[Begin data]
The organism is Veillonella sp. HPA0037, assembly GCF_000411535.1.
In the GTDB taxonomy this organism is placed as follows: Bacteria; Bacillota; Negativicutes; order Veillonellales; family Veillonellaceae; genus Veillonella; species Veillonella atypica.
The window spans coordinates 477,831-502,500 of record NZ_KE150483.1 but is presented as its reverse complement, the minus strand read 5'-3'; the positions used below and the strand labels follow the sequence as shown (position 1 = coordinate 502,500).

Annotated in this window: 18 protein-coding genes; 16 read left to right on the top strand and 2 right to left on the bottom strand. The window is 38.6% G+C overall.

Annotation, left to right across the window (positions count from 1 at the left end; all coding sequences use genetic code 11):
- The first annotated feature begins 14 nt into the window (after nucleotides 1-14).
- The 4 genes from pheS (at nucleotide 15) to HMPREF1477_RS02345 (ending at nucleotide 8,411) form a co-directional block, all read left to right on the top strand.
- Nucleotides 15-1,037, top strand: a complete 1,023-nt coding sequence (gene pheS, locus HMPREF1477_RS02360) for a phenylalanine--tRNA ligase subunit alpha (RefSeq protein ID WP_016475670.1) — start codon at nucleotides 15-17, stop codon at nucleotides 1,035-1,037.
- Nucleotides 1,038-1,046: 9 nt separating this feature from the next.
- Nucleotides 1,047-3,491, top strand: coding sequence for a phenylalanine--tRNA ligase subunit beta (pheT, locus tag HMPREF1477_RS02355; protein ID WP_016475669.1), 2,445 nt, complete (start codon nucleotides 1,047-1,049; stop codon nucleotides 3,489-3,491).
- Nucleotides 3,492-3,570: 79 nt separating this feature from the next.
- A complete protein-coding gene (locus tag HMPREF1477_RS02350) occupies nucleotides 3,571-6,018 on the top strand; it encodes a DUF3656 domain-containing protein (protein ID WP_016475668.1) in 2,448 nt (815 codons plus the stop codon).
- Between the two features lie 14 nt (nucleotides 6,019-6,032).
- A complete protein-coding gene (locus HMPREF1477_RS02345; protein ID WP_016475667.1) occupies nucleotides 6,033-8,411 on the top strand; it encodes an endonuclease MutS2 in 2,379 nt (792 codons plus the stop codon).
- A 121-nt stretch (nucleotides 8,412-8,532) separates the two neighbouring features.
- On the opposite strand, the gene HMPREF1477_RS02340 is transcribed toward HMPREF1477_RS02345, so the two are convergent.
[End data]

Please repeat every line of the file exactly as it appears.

The organism is Veillonella sp. HPA0037, assembly GCF_000411535.1.
In the GTDB taxonomy this organism is placed as follows: Bacteria; Bacillota; Negativicutes; order Veillonellales; family Veillonellaceae; genus Veillonella; species Veillonella atypica.
The window spans coordinates 477,831-502,500 of record NZ_KE150483.1 but is presented as its reverse complement, the minus strand read 5'-3'; the positions used below and the strand labels follow the sequence as shown (position 1 = coordinate 502,500).

Annotated in this window: 18 protein-coding genes; 16 read left to right on the top strand and 2 right to left on the bottom strand. The window is 38.6% G+C overall.

Annotation, left to right across the window (positions count from 1 at the left end; all coding sequences use genetic code 11):
- The first annotated feature begins 14 nt into the window (after nucleotides 1-14).
- The 4 genes from pheS (at nucleotide 15) to HMPREF1477_RS02345 (ending at nucleotide 8,411) form a co-directional block, all read left to right on the top strand.
- Nucleotides 15-1,037, top strand: a complete 1,023-nt coding sequence (gene pheS, locus HMPREF1477_RS02360) for a phenylalanine--tRNA ligase subunit alpha (RefSeq protein ID WP_016475670.1) — start codon at nucleotides 15-17, stop codon at nucleotides 1,035-1,037.
- Nucleotides 1,038-1,046: 9 nt separating this feature from the next.
- Nucleotides 1,047-3,491, top strand: coding sequence for a phenylalanine--tRNA ligase subunit beta (pheT, locus tag HMPREF1477_RS02355; protein ID WP_016475669.1), 2,445 nt, complete (start codon nucleotides 1,047-1,049; stop codon nucleotides 3,489-3,491).
- Nucleotides 3,492-3,570: 79 nt separating this feature from the next.
- A complete protein-coding gene (locus tag HMPREF1477_RS02350) occupies nucleotides 3,571-6,018 on the top strand; it encodes a DUF3656 domain-containing protein (protein ID WP_016475668.1) in 2,448 nt (815 codons plus the stop codon).
- Between the two features lie 14 nt (nucleotides 6,019-6,032).
- A complete protein-coding gene (locus HMPREF1477_RS02345; protein ID WP_016475667.1) occupies nucleotides 6,033-8,411 on the top strand; it encodes an endonuclease MutS2 in 2,379 nt (792 codons plus the stop codon).
- A 121-nt stretch (nucleotides 8,412-8,532) separates the two neighbouring features.
- On the opposite strand, the gene HMPREF1477_RS02340 is transcribed toward HMPREF1477_RS02345, so the two are convergent.